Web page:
Social Media: domains of interaction?

I’ve just attended a couple of exciting study days on social media (SoMe). The first was about digital interaction between patients and clinicians to support those living with and beyond cancer. My colleagues Julie Stein-Hodgins and Jo Taylor presented the clinician and patient perspectives respectively and have blogged about their experiences of the day.

The second day, #SuSoMe, presented an overview of how SoMe can be used to support professional practice and celebrated some of the SoMe-related projects happening at the University of Salford in three areas: professional networking, teaching & learning and research. If Twitter metrics are anything to go by, this was a resounding success. Although the audience numbered around 50 or so, there were 178 contributors through Twitter, 1424 tweets and a reach of 5,771, 795. Astounding!! There’s certainly an appetite for SoMe.

However, it might be argued that Twitterers tweeting about a SoMe study day are going to be pretty engaged on-line! Nevertheless, reflecting on these two days it seems there is a growing passion for SoMe to support professionals and enrich the patient experience. This has also been evident in the active twittering at #UKRC2015 this week.

Yet there are some common issues emerging from both study days and UKRC2015 that need to be tackled if we are to see a more active SoMe community in the imaging and radiotherapy disciplines. Three in particular stick in my mind: i) the dilemma of on-line identity and safety: how does a health professional separate their private face from their public face, and should they?, ii) the need to balance the dichotomy of transparency (inherent in on-line communication) versus confidentiality (the cornerstone of a health professional’s code of ethics) and iii) funding; many of the fantastic projects are woefully under-resourced generally relying on enthusiastic volunteers. Whilst this is an inevitable feature of innovation there is little sign of integration of SoMe as part of everyday practice yet.

This blog considers the first of these issues: professional identity and the fear professionals have expressed about communicating in an on-line space, but in doing so touches on the others.

First let’s consider what happens in our face-to-face world. Interactions can take place in private or in the presence of others. I’ve put this into a table using the labels ‘private space’ and ‘open space’ respectively. Second, as professionals we learn to identify when to present our professional face, i.e. where we communicate in ways that reflect our professional identity and as others might expect a professional to behave. I have called this the ‘professional face’. We also learn when that type of communication is not required, such as when we are socialising with family and friends. I have called this our ‘private face’. (The notion of face is not new – see Erving Goffman’s work, very interesting). Thus in face-to-face encounters this simple model presents us with 4 domains within which we interact.

Table 1
Table 1: Domains of face-to-face interaction for professionals

However, social media presents us with 4 more domains; (table 2) or does it? The answer depends on how we interpret the word social and how we conceptualise ‘social’ media? Some might assume that ‘social’ pertains to interactions of an informal nature, where friendly companionship and relations are developed and confidences shared. For these people ‘social media’ is associated with ‘private-face’ oriented communication spaces, i.e. primarily on-line domain ‘2’ in table 2. Understandably, such people might find it hard to see how professional interactions can take place with patients and colleagues using social media. They may see this as an invasion of their own private space, be concerned about finding an appropriate level of formality in their communication and be confused about the identity or face they should display.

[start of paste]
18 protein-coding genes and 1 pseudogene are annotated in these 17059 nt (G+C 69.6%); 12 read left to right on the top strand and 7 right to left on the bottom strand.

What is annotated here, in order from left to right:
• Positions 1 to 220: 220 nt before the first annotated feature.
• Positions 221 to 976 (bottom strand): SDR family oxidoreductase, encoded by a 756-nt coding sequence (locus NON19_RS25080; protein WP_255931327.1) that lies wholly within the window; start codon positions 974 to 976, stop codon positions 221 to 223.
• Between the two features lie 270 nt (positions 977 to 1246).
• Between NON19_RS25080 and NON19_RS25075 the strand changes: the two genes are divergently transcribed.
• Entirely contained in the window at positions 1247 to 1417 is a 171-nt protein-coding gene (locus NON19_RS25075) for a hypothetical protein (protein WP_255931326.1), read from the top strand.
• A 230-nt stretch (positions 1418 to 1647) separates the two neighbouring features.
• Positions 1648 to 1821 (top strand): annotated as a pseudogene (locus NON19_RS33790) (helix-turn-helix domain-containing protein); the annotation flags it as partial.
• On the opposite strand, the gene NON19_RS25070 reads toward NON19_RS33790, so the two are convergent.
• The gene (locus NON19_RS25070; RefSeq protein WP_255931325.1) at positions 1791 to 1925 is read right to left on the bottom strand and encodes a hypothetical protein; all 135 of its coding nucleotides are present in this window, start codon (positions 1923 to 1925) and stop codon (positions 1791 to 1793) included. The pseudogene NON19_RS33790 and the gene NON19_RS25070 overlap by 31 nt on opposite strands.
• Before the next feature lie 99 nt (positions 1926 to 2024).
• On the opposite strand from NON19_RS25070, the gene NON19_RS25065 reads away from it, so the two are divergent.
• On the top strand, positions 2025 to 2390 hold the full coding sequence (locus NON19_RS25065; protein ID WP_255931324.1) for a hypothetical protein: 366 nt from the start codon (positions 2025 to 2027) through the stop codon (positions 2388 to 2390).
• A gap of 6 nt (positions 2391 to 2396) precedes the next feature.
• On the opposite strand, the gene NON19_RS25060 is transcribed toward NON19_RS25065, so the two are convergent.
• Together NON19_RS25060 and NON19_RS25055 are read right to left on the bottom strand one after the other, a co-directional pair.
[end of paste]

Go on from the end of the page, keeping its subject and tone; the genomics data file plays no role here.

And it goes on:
Table 2

Table 2: Domains of face-to-face and on-line interaction for professionals

However, a more anthropologically-oriented definition of ‘social’ in social media is the existence or development of communities or organised groups with a common purpose. The common purpose in this instance would be all those activities which constitute our day-to-day professional activities. Considering the ‘social’ of social media in this way emphasises activity in domains 3 & 4 rather than domain 2. In this regard, it is easier to see how we can retain our ‘professional face’ and therefore ensure we are working within our professional and legal boundaries. This is because as professionals we are easily able to manage such dilemmas in face-to-face public encounters and so our interactions in on-line open spaces should be no different.

Table 3

Table 3: Examples of SoMe interactions in domains 3 & 4
(Domains in red would not be recommended for professional use of SoMe)

With this in mind we can see that on-line dialogue between patients and health professional is merely an extension of the clinical encounter. Remaining professional at all times, whether on-line or face-to-face should be our aim. The on-line space just permits us to communication at different times and with like-minded people we might never have previously encountered. Realising this, opens up potential for changing the way we engage with patients. Some examples are indicated in the table but we need to explore how we can harness this technology and operate within domains 3 & 4 to resolve some of our service problems and enhance the patient experience in imaging and therapy.

Is this too simplistic an overview? I’d be interested in your views.

7 thoughts on “Social Media: domains of interaction?”

  1. Interesting Leslie!
    I find we use different tools and mentally might classify them (e.g. Instagram might be more social, LinkedIn more professional) but the boundaries are fluid. On Twitter (e.g.) I find side conversations drift into “private” but are rarely conducted with a DM. The model for me would be more Venn diagram-like.